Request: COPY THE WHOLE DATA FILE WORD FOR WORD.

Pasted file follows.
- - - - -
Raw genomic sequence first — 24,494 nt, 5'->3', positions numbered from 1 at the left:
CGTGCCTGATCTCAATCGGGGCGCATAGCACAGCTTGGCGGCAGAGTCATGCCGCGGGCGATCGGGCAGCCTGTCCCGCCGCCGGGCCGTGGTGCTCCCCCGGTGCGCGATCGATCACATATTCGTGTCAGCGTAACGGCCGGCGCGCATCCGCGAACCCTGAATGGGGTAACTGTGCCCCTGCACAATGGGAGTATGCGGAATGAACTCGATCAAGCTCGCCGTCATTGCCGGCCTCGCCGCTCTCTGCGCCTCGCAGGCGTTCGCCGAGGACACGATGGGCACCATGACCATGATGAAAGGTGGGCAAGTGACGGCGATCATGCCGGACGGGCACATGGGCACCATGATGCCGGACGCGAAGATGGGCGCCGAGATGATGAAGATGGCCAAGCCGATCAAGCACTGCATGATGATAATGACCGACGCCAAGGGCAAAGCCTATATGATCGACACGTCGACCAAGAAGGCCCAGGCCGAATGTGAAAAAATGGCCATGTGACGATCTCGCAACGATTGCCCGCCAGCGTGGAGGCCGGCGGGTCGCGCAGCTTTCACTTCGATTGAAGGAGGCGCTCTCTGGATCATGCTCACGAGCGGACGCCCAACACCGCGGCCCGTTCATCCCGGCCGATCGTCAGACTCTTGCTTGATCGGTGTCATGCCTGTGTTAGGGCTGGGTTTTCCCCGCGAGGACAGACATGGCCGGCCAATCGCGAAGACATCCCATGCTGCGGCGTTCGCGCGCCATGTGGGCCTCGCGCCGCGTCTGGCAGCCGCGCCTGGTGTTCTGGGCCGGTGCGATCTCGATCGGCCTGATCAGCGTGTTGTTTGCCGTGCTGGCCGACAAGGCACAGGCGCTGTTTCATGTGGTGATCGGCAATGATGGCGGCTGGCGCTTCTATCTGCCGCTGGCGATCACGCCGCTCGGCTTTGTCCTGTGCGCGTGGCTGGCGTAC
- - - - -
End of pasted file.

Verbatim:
Raw genomic sequence first — 24,494 nt, 5'->3', positions numbered from 1 at the left:
CGTGCCTGATCTCAATCGGGGCGCATAGCACAGCTTGGCGGCAGAGTCATGCCGCGGGCGATCGGGCAGCCTGTCCCGCCGCCGGGCCGTGGTGCTCCCCCGGTGCGCGATCGATCACATATTCGTGTCAGCGTAACGGCCGGCGCGCATCCGCGAACCCTGAATGGGGTAACTGTGCCCCTGCACAATGGGAGTATGCGGAATGAACTCGATCAAGCTCGCCGTCATTGCCGGCCTCGCCGCTCTCTGCGCCTCGCAGGCGTTCGCCGAGGACACGATGGGCACCATGACCATGATGAAAGGTGGGCAAGTGACGGCGATCATGCCGGACGGGCACATGGGCACCATGATGCCGGACGCGAAGATGGGCGCCGAGATGATGAAGATGGCCAAGCCGATCAAGCACTGCATGATGATAATGACCGACGCCAAGGGCAAAGCCTATATGATCGACACGTCGACCAAGAAGGCCCAGGCCGAATGTGAAAAAATGGCCATGTGACGATCTCGCAACGATTGCCCGCCAGCGTGGAGGCCGGCGGGTCGCGCAGCTTTCACTTCGATTGAAGGAGGCGCTCTCTGGATCATGCTCACGAGCGGACGCCCAACACCGCGGCCCGTTCATCCCGGCCGATCGTCAGACTCTTGCTTGATCGGTGTCATGCCTGTGTTAGGGCTGGGTTTTCCCCGCGAGGACAGACATGGCCGGCCAATCGCGAAGACATCCCATGCTGCGGCGTTCGCGCGCCATGTGGGCCTCGCGCCGCGTCTGGCAGCCGCGCCTGGTGTTCTGGGCCGGTGCGATCTCGATCGGCCTGATCAGCGTGTTGTTTGCCGTGCTGGCCGACAAGGCACAGGCGCTGTTTCATGTGGTGATCGGCAATGATGGCGGCTGGCGCTTCTATCTGCCGCTGGCGATCACGCCGCTCGGCTTTGTCCTGTGCGCGTGGCTGGCGTAC